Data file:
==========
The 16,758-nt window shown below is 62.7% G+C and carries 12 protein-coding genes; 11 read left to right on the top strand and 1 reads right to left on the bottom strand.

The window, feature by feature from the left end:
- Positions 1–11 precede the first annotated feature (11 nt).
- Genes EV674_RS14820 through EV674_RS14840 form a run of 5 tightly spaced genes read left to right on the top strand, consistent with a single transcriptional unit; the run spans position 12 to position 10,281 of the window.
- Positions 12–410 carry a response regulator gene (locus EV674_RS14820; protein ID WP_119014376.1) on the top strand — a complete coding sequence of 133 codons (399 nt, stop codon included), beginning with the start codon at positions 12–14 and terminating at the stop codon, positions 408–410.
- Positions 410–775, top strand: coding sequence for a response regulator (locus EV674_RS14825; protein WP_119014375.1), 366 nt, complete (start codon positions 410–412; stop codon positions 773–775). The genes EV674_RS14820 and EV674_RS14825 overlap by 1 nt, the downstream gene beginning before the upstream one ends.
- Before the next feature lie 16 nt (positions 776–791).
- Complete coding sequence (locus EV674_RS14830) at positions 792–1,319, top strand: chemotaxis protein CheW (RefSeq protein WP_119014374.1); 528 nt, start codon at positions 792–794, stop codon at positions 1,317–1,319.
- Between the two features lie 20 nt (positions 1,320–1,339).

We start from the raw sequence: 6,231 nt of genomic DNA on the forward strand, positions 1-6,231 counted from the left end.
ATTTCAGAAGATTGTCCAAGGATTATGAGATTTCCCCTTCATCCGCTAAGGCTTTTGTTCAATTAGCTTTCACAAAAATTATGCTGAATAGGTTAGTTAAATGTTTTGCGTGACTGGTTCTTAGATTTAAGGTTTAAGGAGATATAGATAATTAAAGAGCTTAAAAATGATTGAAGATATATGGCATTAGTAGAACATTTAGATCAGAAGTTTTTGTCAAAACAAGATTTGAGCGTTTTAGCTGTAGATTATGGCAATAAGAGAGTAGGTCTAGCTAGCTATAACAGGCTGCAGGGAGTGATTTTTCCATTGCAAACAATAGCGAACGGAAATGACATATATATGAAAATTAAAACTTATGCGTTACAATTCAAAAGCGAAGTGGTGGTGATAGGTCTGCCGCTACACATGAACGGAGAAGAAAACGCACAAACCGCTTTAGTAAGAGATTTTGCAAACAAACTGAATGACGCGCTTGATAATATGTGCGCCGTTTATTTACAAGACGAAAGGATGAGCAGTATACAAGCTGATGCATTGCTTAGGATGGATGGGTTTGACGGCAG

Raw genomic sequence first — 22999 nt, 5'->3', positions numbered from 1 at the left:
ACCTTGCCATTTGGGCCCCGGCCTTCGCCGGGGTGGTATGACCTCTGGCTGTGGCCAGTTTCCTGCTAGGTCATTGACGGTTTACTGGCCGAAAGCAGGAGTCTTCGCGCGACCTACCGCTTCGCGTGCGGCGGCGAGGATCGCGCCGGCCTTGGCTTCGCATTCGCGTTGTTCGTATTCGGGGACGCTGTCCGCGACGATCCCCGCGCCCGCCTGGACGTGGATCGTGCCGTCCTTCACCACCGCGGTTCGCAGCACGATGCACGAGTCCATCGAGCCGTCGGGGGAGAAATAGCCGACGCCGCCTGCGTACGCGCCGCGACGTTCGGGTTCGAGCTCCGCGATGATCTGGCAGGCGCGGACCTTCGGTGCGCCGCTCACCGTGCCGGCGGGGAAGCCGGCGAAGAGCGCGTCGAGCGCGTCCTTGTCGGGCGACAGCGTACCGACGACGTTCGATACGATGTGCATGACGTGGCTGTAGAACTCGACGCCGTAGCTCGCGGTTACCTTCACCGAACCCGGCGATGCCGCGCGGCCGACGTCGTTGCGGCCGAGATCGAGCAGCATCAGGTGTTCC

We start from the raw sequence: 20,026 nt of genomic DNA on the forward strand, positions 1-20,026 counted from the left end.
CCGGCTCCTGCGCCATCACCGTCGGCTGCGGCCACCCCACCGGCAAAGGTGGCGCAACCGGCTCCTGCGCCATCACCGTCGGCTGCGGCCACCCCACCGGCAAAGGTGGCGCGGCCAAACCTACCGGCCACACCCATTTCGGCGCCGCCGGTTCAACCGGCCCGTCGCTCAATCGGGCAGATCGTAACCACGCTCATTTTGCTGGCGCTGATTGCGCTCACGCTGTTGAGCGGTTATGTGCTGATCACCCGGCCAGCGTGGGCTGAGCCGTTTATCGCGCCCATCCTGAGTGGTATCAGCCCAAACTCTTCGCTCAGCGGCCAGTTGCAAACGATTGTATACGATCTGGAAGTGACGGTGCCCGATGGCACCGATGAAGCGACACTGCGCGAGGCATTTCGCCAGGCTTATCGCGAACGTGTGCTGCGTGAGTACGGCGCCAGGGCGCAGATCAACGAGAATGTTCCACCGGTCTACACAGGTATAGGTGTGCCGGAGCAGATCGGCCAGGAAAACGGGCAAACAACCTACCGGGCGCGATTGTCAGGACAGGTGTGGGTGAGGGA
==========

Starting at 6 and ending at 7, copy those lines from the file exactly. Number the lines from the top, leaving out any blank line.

- Positions 410–775, top strand: coding sequence for a response regulator (locus EV674_RS14825; protein WP_119014375.1), 366 nt, complete (start codon positions 410–412; stop codon positions 773–775). The genes EV674_RS14820 and EV674_RS14825 overlap by 1 nt, the downstream gene beginning before the upstream one ends.
- Before the next feature lie 16 nt (positions 776–791).